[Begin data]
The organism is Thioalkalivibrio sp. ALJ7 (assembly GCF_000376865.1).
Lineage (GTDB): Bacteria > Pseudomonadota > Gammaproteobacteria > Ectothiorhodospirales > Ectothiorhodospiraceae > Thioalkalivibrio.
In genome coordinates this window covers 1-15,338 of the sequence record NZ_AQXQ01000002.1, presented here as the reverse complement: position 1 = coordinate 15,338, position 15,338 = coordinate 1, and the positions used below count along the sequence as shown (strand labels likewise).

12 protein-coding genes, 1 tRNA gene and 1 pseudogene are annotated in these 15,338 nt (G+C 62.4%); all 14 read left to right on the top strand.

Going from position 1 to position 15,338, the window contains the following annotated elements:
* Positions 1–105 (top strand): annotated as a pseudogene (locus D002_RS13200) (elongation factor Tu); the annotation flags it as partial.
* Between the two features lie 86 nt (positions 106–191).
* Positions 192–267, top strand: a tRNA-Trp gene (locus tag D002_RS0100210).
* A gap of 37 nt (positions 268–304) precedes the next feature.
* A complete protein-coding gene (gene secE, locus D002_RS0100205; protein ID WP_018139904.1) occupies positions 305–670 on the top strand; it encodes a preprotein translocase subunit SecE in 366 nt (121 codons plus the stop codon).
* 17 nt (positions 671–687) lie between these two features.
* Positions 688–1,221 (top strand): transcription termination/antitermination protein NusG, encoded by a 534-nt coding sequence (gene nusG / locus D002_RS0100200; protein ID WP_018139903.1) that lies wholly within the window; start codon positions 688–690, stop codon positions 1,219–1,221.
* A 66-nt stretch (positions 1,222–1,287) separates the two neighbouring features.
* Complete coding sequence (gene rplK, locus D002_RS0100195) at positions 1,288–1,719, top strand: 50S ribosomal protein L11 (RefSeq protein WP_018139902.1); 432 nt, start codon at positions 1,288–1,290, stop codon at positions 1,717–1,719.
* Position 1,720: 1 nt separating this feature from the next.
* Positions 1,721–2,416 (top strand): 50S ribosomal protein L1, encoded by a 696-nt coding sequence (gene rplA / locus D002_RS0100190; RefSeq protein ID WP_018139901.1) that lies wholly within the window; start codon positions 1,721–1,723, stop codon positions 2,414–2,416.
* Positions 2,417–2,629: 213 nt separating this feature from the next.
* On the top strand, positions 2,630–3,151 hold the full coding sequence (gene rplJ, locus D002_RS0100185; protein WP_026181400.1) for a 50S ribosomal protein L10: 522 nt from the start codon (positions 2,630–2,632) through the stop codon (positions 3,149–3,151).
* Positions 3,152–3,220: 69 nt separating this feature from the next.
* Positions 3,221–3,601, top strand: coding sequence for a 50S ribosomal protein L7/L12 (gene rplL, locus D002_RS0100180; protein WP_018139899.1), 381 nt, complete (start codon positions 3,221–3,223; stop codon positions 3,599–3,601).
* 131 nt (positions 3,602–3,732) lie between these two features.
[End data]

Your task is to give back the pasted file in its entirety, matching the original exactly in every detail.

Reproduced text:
The organism is Thioalkalivibrio sp. ALJ7 (assembly GCF_000376865.1).
Lineage (GTDB): Bacteria > Pseudomonadota > Gammaproteobacteria > Ectothiorhodospirales > Ectothiorhodospiraceae > Thioalkalivibrio.
In genome coordinates this window covers 1-15,338 of the sequence record NZ_AQXQ01000002.1, presented here as the reverse complement: position 1 = coordinate 15,338, position 15,338 = coordinate 1, and the positions used below count along the sequence as shown (strand labels likewise).

12 protein-coding genes, 1 tRNA gene and 1 pseudogene are annotated in these 15,338 nt (G+C 62.4%); all 14 read left to right on the top strand.

Going from position 1 to position 15,338, the window contains the following annotated elements:
* Positions 1–105 (top strand): annotated as a pseudogene (locus D002_RS13200) (elongation factor Tu); the annotation flags it as partial.
* Between the two features lie 86 nt (positions 106–191).
* Positions 192–267, top strand: a tRNA-Trp gene (locus tag D002_RS0100210).
* A gap of 37 nt (positions 268–304) precedes the next feature.
* A complete protein-coding gene (gene secE, locus D002_RS0100205; protein ID WP_018139904.1) occupies positions 305–670 on the top strand; it encodes a preprotein translocase subunit SecE in 366 nt (121 codons plus the stop codon).
* 17 nt (positions 671–687) lie between these two features.
* Positions 688–1,221 (top strand): transcription termination/antitermination protein NusG, encoded by a 534-nt coding sequence (gene nusG / locus D002_RS0100200; protein ID WP_018139903.1) that lies wholly within the window; start codon positions 688–690, stop codon positions 1,219–1,221.
* A 66-nt stretch (positions 1,222–1,287) separates the two neighbouring features.
* Complete coding sequence (gene rplK, locus D002_RS0100195) at positions 1,288–1,719, top strand: 50S ribosomal protein L11 (RefSeq protein WP_018139902.1); 432 nt, start codon at positions 1,288–1,290, stop codon at positions 1,717–1,719.
* Position 1,720: 1 nt separating this feature from the next.
* Positions 1,721–2,416 (top strand): 50S ribosomal protein L1, encoded by a 696-nt coding sequence (gene rplA / locus D002_RS0100190; RefSeq protein ID WP_018139901.1) that lies wholly within the window; start codon positions 1,721–1,723, stop codon positions 2,414–2,416.
* Positions 2,417–2,629: 213 nt separating this feature from the next.
* On the top strand, positions 2,630–3,151 hold the full coding sequence (gene rplJ, locus D002_RS0100185; protein WP_026181400.1) for a 50S ribosomal protein L10: 522 nt from the start codon (positions 2,630–2,632) through the stop codon (positions 3,149–3,151).
* Positions 3,152–3,220: 69 nt separating this feature from the next.
* Positions 3,221–3,601, top strand: coding sequence for a 50S ribosomal protein L7/L12 (gene rplL, locus D002_RS0100180; protein WP_018139899.1), 381 nt, complete (start codon positions 3,221–3,223; stop codon positions 3,599–3,601).
* 131 nt (positions 3,602–3,732) lie between these two features.